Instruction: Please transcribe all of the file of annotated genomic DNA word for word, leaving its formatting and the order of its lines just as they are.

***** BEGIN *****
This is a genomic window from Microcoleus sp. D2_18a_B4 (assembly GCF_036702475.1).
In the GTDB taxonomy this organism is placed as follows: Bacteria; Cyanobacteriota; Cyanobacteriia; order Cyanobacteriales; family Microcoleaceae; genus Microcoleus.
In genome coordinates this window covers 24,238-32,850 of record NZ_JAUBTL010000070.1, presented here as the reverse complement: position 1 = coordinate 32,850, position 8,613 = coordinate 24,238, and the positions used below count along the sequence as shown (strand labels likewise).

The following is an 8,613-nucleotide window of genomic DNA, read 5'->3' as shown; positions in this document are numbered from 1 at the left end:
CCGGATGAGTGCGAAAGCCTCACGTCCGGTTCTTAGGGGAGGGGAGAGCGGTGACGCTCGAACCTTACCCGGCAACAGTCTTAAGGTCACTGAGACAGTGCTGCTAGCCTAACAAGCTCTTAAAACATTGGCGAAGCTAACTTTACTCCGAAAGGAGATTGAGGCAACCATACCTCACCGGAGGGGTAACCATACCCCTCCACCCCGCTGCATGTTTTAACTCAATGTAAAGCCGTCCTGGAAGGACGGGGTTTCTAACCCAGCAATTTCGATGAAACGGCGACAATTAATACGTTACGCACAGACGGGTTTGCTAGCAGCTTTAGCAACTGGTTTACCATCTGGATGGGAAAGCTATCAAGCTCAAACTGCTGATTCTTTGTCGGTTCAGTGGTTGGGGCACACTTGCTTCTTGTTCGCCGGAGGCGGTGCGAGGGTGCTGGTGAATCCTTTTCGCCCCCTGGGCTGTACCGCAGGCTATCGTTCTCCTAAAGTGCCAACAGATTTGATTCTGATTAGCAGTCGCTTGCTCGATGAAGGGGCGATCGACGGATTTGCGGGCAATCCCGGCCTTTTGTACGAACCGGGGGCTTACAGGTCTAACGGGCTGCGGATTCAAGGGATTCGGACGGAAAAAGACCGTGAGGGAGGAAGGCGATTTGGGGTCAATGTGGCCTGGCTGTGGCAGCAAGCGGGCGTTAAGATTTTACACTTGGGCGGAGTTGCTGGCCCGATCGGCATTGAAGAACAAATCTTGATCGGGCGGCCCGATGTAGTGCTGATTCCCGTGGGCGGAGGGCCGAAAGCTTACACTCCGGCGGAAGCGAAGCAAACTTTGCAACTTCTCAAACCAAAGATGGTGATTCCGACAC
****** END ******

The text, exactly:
This is a genomic window from Microcoleus sp. D2_18a_B4 (assembly GCF_036702475.1).
In the GTDB taxonomy this organism is placed as follows: Bacteria; Cyanobacteriota; Cyanobacteriia; order Cyanobacteriales; family Microcoleaceae; genus Microcoleus.
In genome coordinates this window covers 24,238-32,850 of record NZ_JAUBTL010000070.1, presented here as the reverse complement: position 1 = coordinate 32,850, position 8,613 = coordinate 24,238, and the positions used below count along the sequence as shown (strand labels likewise).

The following is an 8,613-nucleotide window of genomic DNA, read 5'->3' as shown; positions in this document are numbered from 1 at the left end:
CCGGATGAGTGCGAAAGCCTCACGTCCGGTTCTTAGGGGAGGGGAGAGCGGTGACGCTCGAACCTTACCCGGCAACAGTCTTAAGGTCACTGAGACAGTGCTGCTAGCCTAACAAGCTCTTAAAACATTGGCGAAGCTAACTTTACTCCGAAAGGAGATTGAGGCAACCATACCTCACCGGAGGGGTAACCATACCCCTCCACCCCGCTGCATGTTTTAACTCAATGTAAAGCCGTCCTGGAAGGACGGGGTTTCTAACCCAGCAATTTCGATGAAACGGCGACAATTAATACGTTACGCACAGACGGGTTTGCTAGCAGCTTTAGCAACTGGTTTACCATCTGGATGGGAAAGCTATCAAGCTCAAACTGCTGATTCTTTGTCGGTTCAGTGGTTGGGGCACACTTGCTTCTTGTTCGCCGGAGGCGGTGCGAGGGTGCTGGTGAATCCTTTTCGCCCCCTGGGCTGTACCGCAGGCTATCGTTCTCCTAAAGTGCCAACAGATTTGATTCTGATTAGCAGTCGCTTGCTCGATGAAGGGGCGATCGACGGATTTGCGGGCAATCCCGGCCTTTTGTACGAACCGGGGGCTTACAGGTCTAACGGGCTGCGGATTCAAGGGATTCGGACGGAAAAAGACCGTGAGGGAGGAAGGCGATTTGGGGTCAATGTGGCCTGGCTGTGGCAGCAAGCGGGCGTTAAGATTTTACACTTGGGCGGAGTTGCTGGCCCGATCGGCATTGAAGAACAAATCTTGATCGGGCGGCCCGATGTAGTGCTGATTCCCGTGGGCGGAGGGCCGAAAGCTTACACTCCGGCGGAAGCGAAGCAAACTTTGCAACTTCTCAAACCAAAGATGGTGATTCCGACAC